Metro, Newton

NPS Teachers Express Concern Over Compensation, Turnover of Teaching Assistants and Special Educators

Newton residents and Newton Public Schools (NPS) faculty voiced concerns about the compensation of teaching assistants and special educators at a Newton School Committee (NSC) meeting Wednesday night.

Contract negotiations between the NSC and the Newton Teachers Association (NTA) have been ongoing since December 2022. Currently, the two groups are working with a state-appointed mediator in order to reach a contract.

“We worked very diligently and very hard to reach a resolution prior to the Aug. 31 expiration of the contract,” School Committee Chair Tamika Olszewski said. “We were not able to reach that agreement through that at that time, but we are in mediation, which is a process we believe will allow us to find a mutually beneficial, mutually agreeable, successor contract.”

Teaching assistants and special education aides in the district fall under Unit C, a contract classification with their own salaries and benefits. Michael Birch, a teacher at Bigelow Middle School, said the Unit C salary is too low, which is leading to turnover.

“Those of us in the schools continue to see the impact of not having enough Unit C staff and the constant turnover in those positions is having on our students,” Birch said.

According to Barry Hershenow, a Unit C teacher at Newton North High School, the instability of Unit C jobs puts Newton at risk of having unfilled positions in special education, particularly those who support students on Individualized Education Plans (IEPs).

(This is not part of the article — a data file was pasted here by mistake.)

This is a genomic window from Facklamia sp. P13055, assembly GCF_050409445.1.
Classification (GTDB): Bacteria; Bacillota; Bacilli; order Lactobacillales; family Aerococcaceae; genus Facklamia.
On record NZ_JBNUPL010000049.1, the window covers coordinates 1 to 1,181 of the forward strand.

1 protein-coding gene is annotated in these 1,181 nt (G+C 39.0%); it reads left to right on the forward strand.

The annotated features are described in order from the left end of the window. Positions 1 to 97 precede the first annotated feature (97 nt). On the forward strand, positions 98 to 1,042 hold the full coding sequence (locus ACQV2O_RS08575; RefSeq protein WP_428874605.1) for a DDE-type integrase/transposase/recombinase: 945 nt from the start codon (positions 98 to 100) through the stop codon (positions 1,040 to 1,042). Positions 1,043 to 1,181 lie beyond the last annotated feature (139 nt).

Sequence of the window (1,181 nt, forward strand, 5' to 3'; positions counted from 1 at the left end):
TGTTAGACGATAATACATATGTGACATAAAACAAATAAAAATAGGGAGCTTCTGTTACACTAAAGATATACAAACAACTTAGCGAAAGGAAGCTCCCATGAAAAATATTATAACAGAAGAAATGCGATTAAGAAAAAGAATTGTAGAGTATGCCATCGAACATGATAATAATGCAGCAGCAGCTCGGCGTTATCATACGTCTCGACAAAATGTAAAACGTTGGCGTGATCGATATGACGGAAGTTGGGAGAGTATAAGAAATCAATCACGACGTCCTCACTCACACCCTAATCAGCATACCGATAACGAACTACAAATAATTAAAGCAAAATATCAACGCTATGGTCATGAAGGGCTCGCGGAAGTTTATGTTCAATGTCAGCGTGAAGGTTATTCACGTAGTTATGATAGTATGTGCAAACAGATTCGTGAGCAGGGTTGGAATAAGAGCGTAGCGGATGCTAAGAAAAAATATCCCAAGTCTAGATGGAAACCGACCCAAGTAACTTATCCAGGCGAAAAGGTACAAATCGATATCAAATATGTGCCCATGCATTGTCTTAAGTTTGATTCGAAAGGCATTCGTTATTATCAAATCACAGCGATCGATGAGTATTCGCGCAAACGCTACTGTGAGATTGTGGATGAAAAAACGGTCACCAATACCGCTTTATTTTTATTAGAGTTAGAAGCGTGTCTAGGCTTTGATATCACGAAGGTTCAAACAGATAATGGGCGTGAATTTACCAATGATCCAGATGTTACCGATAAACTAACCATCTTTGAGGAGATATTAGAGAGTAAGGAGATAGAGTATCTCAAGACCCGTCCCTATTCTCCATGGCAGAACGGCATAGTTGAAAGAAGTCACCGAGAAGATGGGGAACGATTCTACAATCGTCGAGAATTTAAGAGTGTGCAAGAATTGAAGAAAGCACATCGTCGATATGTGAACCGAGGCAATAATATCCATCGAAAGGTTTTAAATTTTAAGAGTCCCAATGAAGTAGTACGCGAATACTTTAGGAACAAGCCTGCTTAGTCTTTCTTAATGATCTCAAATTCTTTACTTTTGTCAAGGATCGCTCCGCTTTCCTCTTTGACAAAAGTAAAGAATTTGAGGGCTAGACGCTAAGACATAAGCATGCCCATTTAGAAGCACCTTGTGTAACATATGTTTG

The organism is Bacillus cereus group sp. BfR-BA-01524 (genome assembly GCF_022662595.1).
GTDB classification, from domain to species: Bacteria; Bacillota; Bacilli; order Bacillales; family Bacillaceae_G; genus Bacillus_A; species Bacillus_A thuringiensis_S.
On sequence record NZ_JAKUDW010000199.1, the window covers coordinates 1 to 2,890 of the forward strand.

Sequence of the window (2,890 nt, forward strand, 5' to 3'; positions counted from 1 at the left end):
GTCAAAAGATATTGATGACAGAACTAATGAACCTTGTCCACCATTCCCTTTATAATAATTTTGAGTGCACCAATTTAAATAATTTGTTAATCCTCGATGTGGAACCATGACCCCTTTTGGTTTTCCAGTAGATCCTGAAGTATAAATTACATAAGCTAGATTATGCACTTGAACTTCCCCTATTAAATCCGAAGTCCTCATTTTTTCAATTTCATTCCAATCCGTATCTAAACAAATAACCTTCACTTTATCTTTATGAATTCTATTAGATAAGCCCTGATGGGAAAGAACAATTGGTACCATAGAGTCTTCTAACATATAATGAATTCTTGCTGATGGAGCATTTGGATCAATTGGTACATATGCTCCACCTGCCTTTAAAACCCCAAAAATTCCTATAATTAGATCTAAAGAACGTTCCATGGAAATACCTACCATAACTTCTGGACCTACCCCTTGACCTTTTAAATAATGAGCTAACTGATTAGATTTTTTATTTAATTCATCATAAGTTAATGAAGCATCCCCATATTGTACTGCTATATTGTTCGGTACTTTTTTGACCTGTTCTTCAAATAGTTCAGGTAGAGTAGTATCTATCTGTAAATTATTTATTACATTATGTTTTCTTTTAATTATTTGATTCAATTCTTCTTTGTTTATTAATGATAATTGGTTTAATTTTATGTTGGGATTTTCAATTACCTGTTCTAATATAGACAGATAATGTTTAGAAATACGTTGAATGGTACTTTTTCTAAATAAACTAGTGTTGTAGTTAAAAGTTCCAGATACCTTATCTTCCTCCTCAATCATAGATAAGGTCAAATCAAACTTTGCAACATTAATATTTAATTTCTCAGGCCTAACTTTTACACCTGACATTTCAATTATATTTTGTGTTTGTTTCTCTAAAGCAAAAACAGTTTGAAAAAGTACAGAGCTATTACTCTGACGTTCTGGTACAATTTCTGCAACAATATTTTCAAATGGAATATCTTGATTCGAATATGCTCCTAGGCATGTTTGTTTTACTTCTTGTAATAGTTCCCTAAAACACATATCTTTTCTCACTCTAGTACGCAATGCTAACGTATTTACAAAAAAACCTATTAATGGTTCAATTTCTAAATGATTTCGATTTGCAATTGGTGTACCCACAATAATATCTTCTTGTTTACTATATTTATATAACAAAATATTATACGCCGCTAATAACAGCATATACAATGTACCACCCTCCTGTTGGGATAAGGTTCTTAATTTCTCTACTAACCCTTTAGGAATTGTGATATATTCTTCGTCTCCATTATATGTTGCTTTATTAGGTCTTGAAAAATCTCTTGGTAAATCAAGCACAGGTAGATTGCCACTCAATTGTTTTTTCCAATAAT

“[Newton will] risk liability for not being in compliance with contractually mandated aide support for IEPs and suffer low employee morale,” Hershenow said. “And with higher turnover, students find it difficult to develop and maintain relationships with trusted adults in their buildings.”

Hershenow also expressed frustration with the reduction of allotted hours for high school educational support aides, which has resulted in lower pay for those teachers.

“Educational support professionals at the high schools have seen our allotted hours reduced from 36.51 hours per week to the present 34.93 hours per week, ostensibly because of the new high school schedule,” Hershenow said. “You might ask why we aren’t paid based on at least 35 hours per week. Well, that would add an extra 50 seconds per day to our pay.”

Hallie Armstrong, a teacher at F. A. Day Middle School, voiced concern about increased class sizes as a result of heightened enrollment. Armstrong said larger classes inhibit her ability to give proper attention to her students.

“We’ve had three and a half teams of students crammed into three, and it’s having a real apparent effect. … I love my students and I hate how much less time I have to give to each of them individually in class,” Armstrong said.

Armstrong said with larger class sizes, special education and Unit C personnel are a necessity in order to properly attend to students with increased learning needs.

“[I have] just about 22 minutes to check in with 24 to 25 students, some … with significant needs educationally,” Armstrong said. “Sometimes I have my aide with me, sometimes they’re dealing with a student crisis. And it only works when I have my Unit C and my special educator with me.”

Roshan Karim, a student at Newton North High School, shared disappointment with the School Committee’s conduct in negotiations.

“I don’t see a district that’s protecting its most valuable asset, its educators,” Karim said. “I see a district in disarray in a city unwilling to fund it, led by a school committee unwilling to fight for it.”

October 12, 2023